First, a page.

In fact the 9/11 guys were dressing so American that they did not generate any suspicion, they would not look Muslim and in fact the terrorist manuals say that "the martyrs must not look like muslims".

Regarding the ban on certain importations, I was told that the State of Isr+ñel taxes "Christian" toys, and restricts the importation of Bibles. Can you tell me something about it?
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« Reply #20 on: December 19, 2003, 10:04:31 AM »

It comes down, as others have mentioned, to ignorance; and it's not just people from "small towns" who suffer from this, but even supposedly "worldly" or "cosmopolitan" folks - I know here, after 9-11, all sorts of stupid things were being prodded and suggested by the gloriously white-bred, which were founded upon such ignorance...they do not even know what Islam itself is more or less about, let alone what a "Sikh" is or a Hindu, or a Middle Eastern Christian (or a Greek Christian for that matter!) "is."  All they know, implicitly, is that the terrorists were a bunch of "really religious darkies who talk funny".

While generally I have problems with how public schools handle the teaching of comparative religion (indeed, so long as they remain fundamentally secular institutions, as a Christian I'll always have a problem with how they teach this subject), I think things like this are a good argument for the need to at least familiarize people, at least in a very general way, with the beliefs of different peoples, if they're going to be considered part of a diverse society, or be expected to act abroad as "world citizens".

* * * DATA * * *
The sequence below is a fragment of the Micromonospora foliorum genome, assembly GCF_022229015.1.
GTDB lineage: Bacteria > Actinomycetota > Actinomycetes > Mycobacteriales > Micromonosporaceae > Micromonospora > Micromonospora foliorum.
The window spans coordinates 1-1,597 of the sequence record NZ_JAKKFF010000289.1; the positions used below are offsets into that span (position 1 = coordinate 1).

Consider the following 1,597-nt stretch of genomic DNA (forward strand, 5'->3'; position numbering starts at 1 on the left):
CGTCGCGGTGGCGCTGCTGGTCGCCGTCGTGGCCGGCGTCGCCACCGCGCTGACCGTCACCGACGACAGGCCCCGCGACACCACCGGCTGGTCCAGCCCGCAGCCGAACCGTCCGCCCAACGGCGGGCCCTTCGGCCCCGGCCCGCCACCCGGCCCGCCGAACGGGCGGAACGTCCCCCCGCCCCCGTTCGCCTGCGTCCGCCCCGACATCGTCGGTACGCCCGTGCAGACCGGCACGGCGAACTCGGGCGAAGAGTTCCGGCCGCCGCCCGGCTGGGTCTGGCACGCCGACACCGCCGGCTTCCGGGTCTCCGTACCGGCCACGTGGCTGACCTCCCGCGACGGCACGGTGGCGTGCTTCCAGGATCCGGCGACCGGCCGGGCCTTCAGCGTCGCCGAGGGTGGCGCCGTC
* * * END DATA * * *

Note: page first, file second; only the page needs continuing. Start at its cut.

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« Reply #21 on: December 19, 2003, 01:49:38 PM »

What if this man was walking down the streets of smallville America - would he be perhaps mistaken for "one of the terrorists"?



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It wouldn't have to be smallville either.  I live in a city of just under a million and our priest said he was given some really strange looks and was asked "what he was" by people who just saw the black cassock, the big black beard and thought he was some kind of "threat."  He's ethnically Ukranian (born in the US) but people just get freaked out by things that look different.
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« Reply #22 on: December 19, 2003, 01:53:30 PM »